Schools are on the ballot on Nov. 2 in the form of General Obligation Bonds. If approved, the bonds would fund school projects in the Moriarty-Edgewood School District and Estancia Municipal Schools.

Bonds and mill levies are issued by government entities to finance public projects, like renovating, building, or purchasing equipment for specific things like public schools and libraries.

GO bonds are basically a promise to pay and the money to pay back that loan comes from taxes.

School districts use the term “mill levy” to refer to payment financing in the form of gross receipts tax. The money is collected through gross receipt taxes which are paid on purchases and other certain types of transactions or property taxes.

A mill is one one-thousandth of a dollar; a one mill levy would be a property tax of one dollar on every thousand dollars of taxable property value.

“Education bonds are voter-approved funds that can only be used for designated projects. Districts collect this money by taxing property owners on the assessed value of their properties,” said Estancia Public Schools Superintendent Cindy Sims. “Districts sell the bond to investors. The local bond is similar to a loan, much like a home equity line, but for the school district.”

“A general obligation, or GO, bond is a type of municipal bond that is backed entirely by the issuers creditworthiness and ability to levy taxes on its residents,” explained Moriarty-Edgewood School District Superintendent Teresa Salazar.

There is one bond on the ballot in Torrance County and Santa Fe County for the Moriarty-Edgewood School District (MESD), while other Torrance County voters will vote on a bond for Estancia Public Schools.

In addition, in Bernalillo County there is a bond on the ballot for Albuquerque Public Schools for certain voters. Only voters within those school districts will see the bonds on their ballots come Election Day.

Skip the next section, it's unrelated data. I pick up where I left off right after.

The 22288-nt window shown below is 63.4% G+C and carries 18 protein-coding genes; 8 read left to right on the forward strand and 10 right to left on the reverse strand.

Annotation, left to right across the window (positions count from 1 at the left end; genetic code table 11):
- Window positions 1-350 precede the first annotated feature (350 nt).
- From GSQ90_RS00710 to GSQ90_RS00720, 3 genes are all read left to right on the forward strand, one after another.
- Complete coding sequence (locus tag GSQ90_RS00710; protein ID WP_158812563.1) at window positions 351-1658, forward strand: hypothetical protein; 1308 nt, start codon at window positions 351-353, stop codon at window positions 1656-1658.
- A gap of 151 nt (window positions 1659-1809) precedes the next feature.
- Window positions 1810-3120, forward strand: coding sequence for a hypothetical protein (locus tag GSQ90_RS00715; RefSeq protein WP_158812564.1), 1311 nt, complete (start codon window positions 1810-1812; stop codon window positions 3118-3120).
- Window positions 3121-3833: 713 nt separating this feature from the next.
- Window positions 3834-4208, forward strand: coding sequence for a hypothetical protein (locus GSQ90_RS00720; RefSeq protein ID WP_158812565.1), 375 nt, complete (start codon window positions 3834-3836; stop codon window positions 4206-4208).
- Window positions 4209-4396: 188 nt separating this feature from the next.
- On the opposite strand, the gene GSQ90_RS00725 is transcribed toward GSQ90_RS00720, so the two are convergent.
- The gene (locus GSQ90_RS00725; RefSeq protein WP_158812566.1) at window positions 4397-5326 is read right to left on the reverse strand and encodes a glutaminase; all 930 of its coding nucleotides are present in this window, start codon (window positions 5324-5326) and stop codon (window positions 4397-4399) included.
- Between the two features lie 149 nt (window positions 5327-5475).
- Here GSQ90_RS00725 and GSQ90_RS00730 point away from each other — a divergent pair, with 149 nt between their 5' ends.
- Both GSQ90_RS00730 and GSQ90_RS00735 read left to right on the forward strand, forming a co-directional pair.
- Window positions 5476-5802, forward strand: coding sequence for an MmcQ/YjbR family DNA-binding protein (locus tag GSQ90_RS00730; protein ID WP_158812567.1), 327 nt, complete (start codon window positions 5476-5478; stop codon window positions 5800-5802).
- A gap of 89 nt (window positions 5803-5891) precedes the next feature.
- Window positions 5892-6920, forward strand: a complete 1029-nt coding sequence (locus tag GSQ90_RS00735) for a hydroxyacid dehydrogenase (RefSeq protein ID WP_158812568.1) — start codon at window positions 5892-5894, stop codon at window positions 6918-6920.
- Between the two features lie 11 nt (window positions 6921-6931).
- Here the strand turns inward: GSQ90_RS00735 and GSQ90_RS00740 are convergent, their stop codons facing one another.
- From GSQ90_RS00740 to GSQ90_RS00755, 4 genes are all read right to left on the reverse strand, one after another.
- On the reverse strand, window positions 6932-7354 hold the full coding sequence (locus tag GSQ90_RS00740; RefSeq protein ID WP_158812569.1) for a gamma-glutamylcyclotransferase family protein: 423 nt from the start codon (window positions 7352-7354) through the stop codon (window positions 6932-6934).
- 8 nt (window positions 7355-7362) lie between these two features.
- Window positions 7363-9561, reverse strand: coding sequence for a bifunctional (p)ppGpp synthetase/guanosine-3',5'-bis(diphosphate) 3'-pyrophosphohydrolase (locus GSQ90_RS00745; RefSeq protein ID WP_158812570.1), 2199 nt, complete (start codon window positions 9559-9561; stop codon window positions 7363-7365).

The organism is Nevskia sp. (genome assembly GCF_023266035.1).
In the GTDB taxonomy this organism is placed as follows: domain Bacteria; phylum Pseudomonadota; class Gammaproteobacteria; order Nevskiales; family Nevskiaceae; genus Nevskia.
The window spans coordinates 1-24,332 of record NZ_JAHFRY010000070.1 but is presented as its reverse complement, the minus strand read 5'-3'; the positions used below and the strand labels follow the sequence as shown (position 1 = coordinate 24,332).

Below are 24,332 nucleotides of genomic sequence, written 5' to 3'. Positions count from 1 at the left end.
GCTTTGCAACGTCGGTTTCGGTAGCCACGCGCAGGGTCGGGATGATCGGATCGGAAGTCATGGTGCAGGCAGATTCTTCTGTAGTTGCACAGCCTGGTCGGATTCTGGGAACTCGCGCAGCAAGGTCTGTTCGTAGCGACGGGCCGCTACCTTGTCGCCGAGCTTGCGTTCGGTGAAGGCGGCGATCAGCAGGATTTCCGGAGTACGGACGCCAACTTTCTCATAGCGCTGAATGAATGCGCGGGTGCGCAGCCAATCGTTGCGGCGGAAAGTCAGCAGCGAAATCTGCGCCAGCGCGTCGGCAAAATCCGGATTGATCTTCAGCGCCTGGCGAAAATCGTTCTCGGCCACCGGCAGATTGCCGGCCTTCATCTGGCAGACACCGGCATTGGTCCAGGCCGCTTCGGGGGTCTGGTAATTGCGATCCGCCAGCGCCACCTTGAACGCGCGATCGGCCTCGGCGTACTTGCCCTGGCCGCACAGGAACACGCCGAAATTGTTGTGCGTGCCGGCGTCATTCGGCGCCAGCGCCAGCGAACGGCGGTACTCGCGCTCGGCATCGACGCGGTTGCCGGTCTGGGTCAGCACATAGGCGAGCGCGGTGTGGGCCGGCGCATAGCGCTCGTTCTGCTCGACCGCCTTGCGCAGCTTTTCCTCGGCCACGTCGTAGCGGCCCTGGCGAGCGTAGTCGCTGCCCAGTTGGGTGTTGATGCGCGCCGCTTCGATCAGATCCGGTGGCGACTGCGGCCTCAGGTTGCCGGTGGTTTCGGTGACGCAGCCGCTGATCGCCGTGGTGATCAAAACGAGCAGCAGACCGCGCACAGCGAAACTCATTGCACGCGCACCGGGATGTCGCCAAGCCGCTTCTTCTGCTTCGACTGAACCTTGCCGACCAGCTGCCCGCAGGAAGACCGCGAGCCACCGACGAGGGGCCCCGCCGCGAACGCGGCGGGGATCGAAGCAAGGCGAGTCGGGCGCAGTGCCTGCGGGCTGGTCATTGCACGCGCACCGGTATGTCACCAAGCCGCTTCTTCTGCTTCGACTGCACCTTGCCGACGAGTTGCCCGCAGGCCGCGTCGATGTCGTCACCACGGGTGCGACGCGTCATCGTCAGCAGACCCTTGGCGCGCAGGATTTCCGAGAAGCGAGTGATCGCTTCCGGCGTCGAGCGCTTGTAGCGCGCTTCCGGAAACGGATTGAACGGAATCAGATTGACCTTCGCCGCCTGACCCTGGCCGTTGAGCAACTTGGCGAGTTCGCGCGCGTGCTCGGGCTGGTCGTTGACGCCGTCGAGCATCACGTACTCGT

The Estancia Schools GO Bond would provide up to $4.77 million for projects including making additions to school buildings, furnishing, teacher housing and purchasing computer hardware and software for student use in public school, according to a sample ballot.

Sims said the Estancia School District began planning for how the school would spend the money by creating a “Facility Master Plan,” which is a comprehensive review of district facilities.

From that, the district created a list of projects needed. After holding some community meetings, and reviewing the list the district determined which projects need priority, she said.

Parents, community members, staff, and students voted on the projects, Sims said. The results were then ranked, and the top two results are what became the bond projects, she said.

The main projects for the Estancia School District are renovations to the existing “upper” elementary school, including additional classrooms, which would allow all the kids through grade six to be in the same building.

The “lower” elementary school building will be demolished and “Van Stone” will be repurposed for district and community programs.

In addition, the roof of the high school will be repaired. Other projects on the list include getting an air conditioner system up and running by April 2022.

“Passing the bond will maintain tax levels as they are currently, rolling over the tax if you will, so there is not tax increase,” Sims said. “If the bond failed, tax payers would realize a small savings over the course of the tax year.”

The MESD GO Bond would provide up to $11 million for school district projects including remodeling, school building renovations, furnishing the buildings, and purchasing computer hardware and software for student use in public school.

District superintendent Theresa Salazar said, “MESD is proposing the upgrade to the athletic fields specifically soccer, baseball, and softball. Multiple schools are needing fire alarms and intercom replacement as well as HVAC replacement due to the age of the units.”

She said funds from the GO Bond are budgeted every year to upgrade and replace student technology keeping schools at the forefront of technology integration and engagement.

“Not only is MESD requesting your support on the upcoming GO Bond election but MESD would also appreciate your vote for the local two-mill levy,” Salazar said.

She said property taxpayers will not see an increase in their tax rate since the two-mill levy is a continuation of current property taxes.

According to APS, “If passed, tax rates would not increase, and funding would not go to administrator salaries.”

The GO Bond and Mill Levy would be used to renovate and rebuild aging classrooms, gyms, and cafeterias and various other improvements to facilities.

In addition, a portion of the funding would go to Albuquerque charter schools (both local and state) and to help the city build a new aquatic center serving students in the far Northeast Heights.

According to APS the ballot has a GO Bond that would provide up to $200 million for school district projects and a Mill Levy that would collect about $430 million over six years. Remember, this is a continuation of the current tax rate, not an increase.